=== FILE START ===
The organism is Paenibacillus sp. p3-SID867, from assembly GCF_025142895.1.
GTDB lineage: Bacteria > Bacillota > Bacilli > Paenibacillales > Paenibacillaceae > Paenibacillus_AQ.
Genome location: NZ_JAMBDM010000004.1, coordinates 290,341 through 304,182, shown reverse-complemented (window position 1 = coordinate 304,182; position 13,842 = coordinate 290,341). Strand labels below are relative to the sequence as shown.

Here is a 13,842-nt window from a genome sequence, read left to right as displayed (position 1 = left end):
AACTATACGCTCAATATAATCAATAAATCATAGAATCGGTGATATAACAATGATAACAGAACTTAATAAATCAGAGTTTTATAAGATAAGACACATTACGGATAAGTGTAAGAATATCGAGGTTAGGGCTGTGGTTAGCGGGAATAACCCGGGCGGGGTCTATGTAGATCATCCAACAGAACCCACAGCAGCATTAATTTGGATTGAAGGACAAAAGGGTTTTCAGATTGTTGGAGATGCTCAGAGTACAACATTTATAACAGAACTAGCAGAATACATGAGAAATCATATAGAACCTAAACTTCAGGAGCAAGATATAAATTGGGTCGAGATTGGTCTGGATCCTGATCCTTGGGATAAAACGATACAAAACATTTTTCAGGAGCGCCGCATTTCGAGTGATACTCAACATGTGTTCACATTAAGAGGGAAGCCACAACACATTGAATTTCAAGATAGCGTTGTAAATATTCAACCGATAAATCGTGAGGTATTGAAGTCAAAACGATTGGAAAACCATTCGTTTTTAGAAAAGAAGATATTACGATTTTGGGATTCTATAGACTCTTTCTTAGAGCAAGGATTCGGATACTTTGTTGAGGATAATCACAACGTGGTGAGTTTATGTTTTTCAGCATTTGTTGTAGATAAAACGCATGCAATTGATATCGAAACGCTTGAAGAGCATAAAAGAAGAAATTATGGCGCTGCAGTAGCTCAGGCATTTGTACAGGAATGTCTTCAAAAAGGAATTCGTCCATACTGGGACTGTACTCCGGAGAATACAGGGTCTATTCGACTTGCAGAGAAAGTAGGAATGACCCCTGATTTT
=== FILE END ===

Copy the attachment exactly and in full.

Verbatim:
The organism is Paenibacillus sp. p3-SID867, from assembly GCF_025142895.1.
GTDB lineage: Bacteria > Bacillota > Bacilli > Paenibacillales > Paenibacillaceae > Paenibacillus_AQ.
Genome location: NZ_JAMBDM010000004.1, coordinates 290,341 through 304,182, shown reverse-complemented (window position 1 = coordinate 304,182; position 13,842 = coordinate 290,341). Strand labels below are relative to the sequence as shown.

Here is a 13,842-nt window from a genome sequence, read left to right as displayed (position 1 = left end):
AACTATACGCTCAATATAATCAATAAATCATAGAATCGGTGATATAACAATGATAACAGAACTTAATAAATCAGAGTTTTATAAGATAAGACACATTACGGATAAGTGTAAGAATATCGAGGTTAGGGCTGTGGTTAGCGGGAATAACCCGGGCGGGGTCTATGTAGATCATCCAACAGAACCCACAGCAGCATTAATTTGGATTGAAGGACAAAAGGGTTTTCAGATTGTTGGAGATGCTCAGAGTACAACATTTATAACAGAACTAGCAGAATACATGAGAAATCATATAGAACCTAAACTTCAGGAGCAAGATATAAATTGGGTCGAGATTGGTCTGGATCCTGATCCTTGGGATAAAACGATACAAAACATTTTTCAGGAGCGCCGCATTTCGAGTGATACTCAACATGTGTTCACATTAAGAGGGAAGCCACAACACATTGAATTTCAAGATAGCGTTGTAAATATTCAACCGATAAATCGTGAGGTATTGAAGTCAAAACGATTGGAAAACCATTCGTTTTTAGAAAAGAAGATATTACGATTTTGGGATTCTATAGACTCTTTCTTAGAGCAAGGATTCGGATACTTTGTTGAGGATAATCACAACGTGGTGAGTTTATGTTTTTCAGCATTTGTTGTAGATAAAACGCATGCAATTGATATCGAAACGCTTGAAGAGCATAAAAGAAGAAATTATGGCGCTGCAGTAGCTCAGGCATTTGTACAGGAATGTCTTCAAAAAGGAATTCGTCCATACTGGGACTGTACTCCGGAGAATACAGGGTCTATTCGACTTGCAGAGAAAGTAGGAATGACCCCTGATTTT